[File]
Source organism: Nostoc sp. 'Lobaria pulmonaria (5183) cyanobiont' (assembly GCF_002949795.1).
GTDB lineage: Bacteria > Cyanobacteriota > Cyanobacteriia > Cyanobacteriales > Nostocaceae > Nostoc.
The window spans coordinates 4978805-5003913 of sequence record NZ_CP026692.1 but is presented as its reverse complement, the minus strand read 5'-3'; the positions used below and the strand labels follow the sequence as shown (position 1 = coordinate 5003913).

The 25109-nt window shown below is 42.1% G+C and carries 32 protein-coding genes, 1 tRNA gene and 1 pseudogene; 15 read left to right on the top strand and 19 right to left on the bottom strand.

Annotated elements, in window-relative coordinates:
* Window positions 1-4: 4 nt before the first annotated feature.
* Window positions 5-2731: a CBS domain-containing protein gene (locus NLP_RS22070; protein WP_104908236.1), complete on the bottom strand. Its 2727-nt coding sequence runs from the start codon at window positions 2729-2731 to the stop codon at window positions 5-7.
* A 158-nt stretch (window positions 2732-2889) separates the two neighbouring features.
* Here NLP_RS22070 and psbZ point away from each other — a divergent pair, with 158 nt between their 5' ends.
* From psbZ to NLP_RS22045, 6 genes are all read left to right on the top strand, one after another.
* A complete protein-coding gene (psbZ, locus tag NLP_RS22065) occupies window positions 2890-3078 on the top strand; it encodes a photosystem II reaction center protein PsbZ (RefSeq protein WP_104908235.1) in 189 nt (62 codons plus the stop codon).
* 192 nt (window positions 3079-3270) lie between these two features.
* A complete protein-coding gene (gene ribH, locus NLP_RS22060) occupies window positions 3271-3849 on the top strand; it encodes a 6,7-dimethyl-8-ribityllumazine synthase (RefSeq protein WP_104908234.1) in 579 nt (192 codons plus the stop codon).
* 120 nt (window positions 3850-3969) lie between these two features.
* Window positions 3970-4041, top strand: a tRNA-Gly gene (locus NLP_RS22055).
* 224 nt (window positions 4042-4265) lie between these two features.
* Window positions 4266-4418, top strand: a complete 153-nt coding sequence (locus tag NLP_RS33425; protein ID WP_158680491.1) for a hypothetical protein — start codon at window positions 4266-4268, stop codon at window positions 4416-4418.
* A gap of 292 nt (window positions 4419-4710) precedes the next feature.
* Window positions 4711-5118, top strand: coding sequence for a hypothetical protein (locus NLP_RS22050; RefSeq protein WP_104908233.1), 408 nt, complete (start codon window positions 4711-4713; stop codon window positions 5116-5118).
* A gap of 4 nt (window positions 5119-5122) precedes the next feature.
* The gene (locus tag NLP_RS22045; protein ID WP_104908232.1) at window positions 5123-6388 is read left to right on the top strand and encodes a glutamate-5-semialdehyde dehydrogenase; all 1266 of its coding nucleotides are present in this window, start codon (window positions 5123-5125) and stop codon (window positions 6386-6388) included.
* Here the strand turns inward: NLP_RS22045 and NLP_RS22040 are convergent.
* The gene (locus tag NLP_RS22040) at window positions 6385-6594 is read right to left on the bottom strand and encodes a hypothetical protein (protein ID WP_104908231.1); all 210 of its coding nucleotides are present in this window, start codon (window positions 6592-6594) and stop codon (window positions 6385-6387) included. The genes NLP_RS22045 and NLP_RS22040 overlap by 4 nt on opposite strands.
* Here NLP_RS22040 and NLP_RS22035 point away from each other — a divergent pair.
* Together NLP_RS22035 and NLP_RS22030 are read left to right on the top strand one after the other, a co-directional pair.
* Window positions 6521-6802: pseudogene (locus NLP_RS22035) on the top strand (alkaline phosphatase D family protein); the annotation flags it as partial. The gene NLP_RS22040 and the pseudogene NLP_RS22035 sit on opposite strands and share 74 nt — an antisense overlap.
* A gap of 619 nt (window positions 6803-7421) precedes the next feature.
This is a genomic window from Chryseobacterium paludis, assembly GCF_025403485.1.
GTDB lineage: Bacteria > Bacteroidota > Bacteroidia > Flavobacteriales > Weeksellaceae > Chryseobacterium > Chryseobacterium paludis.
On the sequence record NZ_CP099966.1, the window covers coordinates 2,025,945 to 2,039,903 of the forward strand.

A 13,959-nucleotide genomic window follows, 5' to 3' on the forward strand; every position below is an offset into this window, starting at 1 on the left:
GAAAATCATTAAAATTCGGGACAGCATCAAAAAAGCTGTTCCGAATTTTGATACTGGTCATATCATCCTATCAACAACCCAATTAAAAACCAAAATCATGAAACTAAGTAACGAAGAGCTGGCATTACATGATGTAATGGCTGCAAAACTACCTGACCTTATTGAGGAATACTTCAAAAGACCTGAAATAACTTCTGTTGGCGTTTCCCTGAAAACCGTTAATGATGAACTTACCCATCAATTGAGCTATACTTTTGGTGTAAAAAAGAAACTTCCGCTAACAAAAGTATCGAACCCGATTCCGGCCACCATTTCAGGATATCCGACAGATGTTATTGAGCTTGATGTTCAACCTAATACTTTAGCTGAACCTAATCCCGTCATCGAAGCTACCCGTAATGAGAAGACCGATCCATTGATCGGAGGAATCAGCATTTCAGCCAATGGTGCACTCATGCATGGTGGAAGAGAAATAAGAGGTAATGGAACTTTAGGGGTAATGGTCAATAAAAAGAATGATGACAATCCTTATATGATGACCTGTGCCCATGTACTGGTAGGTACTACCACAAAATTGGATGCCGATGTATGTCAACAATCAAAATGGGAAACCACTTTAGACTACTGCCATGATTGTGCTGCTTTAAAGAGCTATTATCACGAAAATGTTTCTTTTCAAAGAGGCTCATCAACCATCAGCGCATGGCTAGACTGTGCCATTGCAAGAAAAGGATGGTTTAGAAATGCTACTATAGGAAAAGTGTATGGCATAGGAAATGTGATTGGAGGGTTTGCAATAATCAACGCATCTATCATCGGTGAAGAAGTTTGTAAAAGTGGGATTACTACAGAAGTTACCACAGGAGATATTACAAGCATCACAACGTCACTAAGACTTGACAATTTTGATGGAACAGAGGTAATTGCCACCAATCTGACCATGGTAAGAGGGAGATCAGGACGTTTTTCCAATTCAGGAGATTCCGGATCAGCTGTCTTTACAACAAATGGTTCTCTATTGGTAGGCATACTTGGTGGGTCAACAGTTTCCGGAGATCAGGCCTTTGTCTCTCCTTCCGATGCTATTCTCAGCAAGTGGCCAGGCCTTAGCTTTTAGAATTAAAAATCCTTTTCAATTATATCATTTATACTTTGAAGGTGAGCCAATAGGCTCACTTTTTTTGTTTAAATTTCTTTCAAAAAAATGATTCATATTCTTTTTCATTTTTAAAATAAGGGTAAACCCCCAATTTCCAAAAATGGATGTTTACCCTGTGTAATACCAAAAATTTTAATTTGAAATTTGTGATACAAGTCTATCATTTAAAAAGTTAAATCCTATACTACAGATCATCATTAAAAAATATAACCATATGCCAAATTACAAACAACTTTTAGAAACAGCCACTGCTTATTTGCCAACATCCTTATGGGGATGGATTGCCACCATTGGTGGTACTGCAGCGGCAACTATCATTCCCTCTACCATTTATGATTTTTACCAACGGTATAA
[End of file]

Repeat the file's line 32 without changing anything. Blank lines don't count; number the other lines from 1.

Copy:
GAAAATCATTAAAATTCGGGACAGCATCAAAAAAGCTGTTCCGAATTTTGATACTGGTCATATCATCCTATCAACAACCCAATTAAAAACCAAAATCATGAAACTAAGTAACGAAGAGCTGGCATTACATGATGTAATGGCTGCAAAACTACCTGACCTTATTGAGGAATACTTCAAAAGACCTGAAATAACTTCTGTTGGCGTTTCCCTGAAAACCGTTAATGATGAACTTACCCATCAATTGAGCTATACTTTTGGTGTAAAAAAGAAACTTCCGCTAACAAAAGTATCGAACCCGATTCCGGCCACCATTTCAGGATATCCGACAGATGTTATTGAGCTTGATGTTCAACCTAATACTTTAGCTGAACCTAATCCCGTCATCGAAGCTACCCGTAATGAGAAGACCGATCCATTGATCGGAGGAATCAGCATTTCAGCCAATGGTGCACTCATGCATGGTGGAAGAGAAATAAGAGGTAATGGAACTTTAGGGGTAATGGTCAATAAAAAGAATGATGACAATCCTTATATGATGACCTGTGCCCATGTACTGGTAGGTACTACCACAAAATTGGATGCCGATGTATGTCAACAATCAAAATGGGAAACCACTTTAGACTACTGCCATGATTGTGCTGCTTTAAAGAGCTATTATCACGAAAATGTTTCTTTTCAAAGAGGCTCATCAACCATCAGCGCATGGCTAGACTGTGCCATTGCAAGAAAAGGATGGTTTAGAAATGCTACTATAGGAAAAGTGTATGGCATAGGAAATGTGATTGGAGGGTTTGCAATAATCAACGCATCTATCATCGGTGAAGAAGTTTGTAAAAGTGGGATTACTACAGAAGTTACCACAGGAGATATTACAAGCATCACAACGTCACTAAGACTTGACAATTTTGATGGAACAGAGGTAATTGCCACCAATCTGACCATGGTAAGAGGGAGATCAGGACGTTTTTCCAATTCAGGAGATTCCGGATCAGCTGTCTTTACAACAAATGGTTCTCTATTGGTAGGCATACTTGGTGGGTCAACAGTTTCCGGAGATCAGGCCTTTGTCTCTCCTTCCGATGCTATTCTCAGCAAGTGGCCAGGCCTTAGCTTTTAGAATTAAAAATCCTTTTCAATTATATCATTTATACTTTGAAGGTGAGCCAATAGGCTCACTTTTTTTGTTTAAATTTCTTTCAAAAAAATGATTCATATTCTTTTTCATTTTTAAAATAAGGGTAAACCCCCAATTTCCAAAAATGGATGTTTACCCTGTGTAATACCAAAAATTTTAATTTGAAATTTGTGATACAAGTCTATCATTTAAAAAGTTAAATCCTATACTACAGATCATCATTAAAAAATATAACCATATGCCAAATTACAAACAACTTTTAGAAACAGCCACTGCTTATTTGCCAACATCCTTATGGGGATGGATTGCCACCATTGGTGGTACTGCAGCGGCAACTATCATTCCCTCTACCATTTATGATTTTTACCAACGGTATAA